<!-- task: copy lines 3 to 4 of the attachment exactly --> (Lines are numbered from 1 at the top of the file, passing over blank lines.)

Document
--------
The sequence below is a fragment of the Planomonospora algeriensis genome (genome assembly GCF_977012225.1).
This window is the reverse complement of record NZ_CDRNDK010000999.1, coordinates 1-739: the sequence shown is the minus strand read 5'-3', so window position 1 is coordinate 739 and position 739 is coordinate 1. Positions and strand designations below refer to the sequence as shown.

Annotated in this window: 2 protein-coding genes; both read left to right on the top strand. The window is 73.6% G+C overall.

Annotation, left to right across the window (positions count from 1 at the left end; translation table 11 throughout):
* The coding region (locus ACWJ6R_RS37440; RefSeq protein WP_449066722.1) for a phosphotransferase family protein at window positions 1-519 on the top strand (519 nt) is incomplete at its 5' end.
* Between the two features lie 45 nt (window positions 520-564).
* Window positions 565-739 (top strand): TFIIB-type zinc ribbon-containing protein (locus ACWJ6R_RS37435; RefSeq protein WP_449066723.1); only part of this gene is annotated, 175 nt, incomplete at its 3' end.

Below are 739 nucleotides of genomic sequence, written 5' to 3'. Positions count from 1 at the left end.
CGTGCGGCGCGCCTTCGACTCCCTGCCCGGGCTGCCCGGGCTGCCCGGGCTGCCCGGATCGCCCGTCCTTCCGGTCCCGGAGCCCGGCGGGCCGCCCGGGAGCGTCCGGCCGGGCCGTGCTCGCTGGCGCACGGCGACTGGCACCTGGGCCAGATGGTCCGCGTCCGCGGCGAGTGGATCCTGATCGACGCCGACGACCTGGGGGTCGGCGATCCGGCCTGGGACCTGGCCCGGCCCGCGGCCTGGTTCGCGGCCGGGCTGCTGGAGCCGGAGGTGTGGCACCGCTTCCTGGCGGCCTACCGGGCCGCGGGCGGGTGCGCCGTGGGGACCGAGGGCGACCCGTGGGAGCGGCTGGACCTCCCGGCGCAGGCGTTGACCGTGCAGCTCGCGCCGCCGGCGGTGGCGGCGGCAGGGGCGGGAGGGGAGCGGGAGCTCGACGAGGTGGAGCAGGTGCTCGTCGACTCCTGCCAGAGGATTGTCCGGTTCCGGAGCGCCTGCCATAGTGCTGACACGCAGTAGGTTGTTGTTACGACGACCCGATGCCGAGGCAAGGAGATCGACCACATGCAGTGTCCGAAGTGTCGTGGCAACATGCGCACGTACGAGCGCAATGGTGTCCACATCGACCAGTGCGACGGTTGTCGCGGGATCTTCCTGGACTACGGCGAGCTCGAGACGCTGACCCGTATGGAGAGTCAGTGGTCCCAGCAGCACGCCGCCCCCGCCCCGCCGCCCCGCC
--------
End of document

Annotated in this window: 2 protein-coding genes; both read left to right on the top strand. The window is 73.6% G+C overall.

Annotation, left to right across the window (positions count from 1 at the left end; translation table 11 throughout):